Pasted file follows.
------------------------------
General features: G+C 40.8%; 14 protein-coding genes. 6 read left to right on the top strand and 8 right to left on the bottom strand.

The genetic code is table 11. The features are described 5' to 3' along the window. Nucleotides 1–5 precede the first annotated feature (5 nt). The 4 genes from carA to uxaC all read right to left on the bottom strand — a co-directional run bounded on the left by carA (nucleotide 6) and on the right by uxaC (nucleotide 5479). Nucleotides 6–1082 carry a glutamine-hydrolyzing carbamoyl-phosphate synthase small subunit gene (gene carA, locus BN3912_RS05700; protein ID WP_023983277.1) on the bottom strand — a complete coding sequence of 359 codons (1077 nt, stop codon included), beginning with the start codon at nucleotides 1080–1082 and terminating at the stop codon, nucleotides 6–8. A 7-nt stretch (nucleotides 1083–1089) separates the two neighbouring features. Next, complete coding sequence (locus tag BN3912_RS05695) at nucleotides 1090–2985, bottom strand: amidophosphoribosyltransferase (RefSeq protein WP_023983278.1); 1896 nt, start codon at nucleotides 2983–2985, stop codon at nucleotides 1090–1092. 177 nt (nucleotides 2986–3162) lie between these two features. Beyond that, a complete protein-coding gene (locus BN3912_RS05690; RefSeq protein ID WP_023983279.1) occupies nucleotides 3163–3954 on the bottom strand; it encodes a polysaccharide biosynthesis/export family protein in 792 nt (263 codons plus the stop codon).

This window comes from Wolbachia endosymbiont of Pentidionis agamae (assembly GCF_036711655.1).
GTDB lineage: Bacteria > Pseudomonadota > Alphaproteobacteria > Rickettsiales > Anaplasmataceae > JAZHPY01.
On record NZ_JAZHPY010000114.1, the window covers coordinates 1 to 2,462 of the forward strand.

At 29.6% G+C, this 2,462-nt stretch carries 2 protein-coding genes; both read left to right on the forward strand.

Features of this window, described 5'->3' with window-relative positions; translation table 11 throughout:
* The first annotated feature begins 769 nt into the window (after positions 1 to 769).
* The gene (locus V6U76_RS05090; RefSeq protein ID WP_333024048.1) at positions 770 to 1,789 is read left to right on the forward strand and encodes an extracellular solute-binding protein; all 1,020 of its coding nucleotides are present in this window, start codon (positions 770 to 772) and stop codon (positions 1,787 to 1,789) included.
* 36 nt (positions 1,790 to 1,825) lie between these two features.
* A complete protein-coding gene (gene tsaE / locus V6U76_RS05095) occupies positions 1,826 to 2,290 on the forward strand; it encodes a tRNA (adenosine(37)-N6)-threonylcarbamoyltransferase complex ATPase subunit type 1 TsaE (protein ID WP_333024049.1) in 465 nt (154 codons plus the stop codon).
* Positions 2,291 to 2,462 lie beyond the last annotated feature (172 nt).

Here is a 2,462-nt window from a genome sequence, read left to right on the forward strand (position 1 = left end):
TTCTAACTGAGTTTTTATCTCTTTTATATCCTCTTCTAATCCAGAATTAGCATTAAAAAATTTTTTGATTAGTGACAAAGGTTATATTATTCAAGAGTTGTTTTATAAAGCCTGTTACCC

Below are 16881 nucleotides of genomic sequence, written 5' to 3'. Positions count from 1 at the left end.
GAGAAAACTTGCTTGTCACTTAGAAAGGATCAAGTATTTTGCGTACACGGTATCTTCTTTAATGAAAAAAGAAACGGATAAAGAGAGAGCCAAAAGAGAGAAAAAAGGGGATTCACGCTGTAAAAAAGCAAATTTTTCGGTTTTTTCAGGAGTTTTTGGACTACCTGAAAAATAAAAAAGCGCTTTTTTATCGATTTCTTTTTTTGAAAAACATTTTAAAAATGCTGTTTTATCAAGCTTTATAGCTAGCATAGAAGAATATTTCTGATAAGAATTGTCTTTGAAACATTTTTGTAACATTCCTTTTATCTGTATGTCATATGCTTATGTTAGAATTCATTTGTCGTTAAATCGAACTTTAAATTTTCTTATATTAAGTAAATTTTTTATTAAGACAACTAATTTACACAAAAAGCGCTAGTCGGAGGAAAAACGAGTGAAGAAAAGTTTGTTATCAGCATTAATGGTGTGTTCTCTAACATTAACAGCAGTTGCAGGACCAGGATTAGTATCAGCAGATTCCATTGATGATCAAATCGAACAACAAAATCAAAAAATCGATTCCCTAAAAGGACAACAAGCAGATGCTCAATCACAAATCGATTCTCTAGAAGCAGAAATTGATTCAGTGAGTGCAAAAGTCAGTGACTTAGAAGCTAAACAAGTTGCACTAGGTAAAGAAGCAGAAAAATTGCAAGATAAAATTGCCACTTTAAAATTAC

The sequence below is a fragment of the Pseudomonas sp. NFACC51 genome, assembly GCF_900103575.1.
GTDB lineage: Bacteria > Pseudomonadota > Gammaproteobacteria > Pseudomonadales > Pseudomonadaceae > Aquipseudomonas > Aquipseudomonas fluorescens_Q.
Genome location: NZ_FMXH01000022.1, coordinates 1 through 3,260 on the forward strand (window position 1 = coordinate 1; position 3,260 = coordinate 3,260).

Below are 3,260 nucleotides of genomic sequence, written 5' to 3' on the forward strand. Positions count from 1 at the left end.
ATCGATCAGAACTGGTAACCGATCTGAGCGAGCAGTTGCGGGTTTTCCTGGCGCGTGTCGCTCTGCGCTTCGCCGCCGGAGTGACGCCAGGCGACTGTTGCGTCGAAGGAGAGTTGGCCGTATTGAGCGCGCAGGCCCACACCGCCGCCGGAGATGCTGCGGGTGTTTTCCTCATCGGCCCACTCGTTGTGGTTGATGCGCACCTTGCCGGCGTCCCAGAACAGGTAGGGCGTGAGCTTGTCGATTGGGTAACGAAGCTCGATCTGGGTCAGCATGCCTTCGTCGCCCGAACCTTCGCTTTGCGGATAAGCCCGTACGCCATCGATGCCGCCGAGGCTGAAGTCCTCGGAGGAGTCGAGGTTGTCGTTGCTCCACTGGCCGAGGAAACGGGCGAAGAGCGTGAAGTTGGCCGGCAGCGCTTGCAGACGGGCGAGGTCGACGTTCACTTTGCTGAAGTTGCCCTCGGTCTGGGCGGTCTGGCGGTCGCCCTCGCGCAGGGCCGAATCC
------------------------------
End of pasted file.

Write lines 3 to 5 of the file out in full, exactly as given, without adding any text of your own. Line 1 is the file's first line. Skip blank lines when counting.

This window comes from Wolbachia endosymbiont of Pentidionis agamae (assembly GCF_036711655.1).
GTDB lineage: Bacteria > Pseudomonadota > Alphaproteobacteria > Rickettsiales > Anaplasmataceae > JAZHPY01.
On record NZ_JAZHPY010000114.1, the window covers coordinates 1 to 2,462 of the forward strand.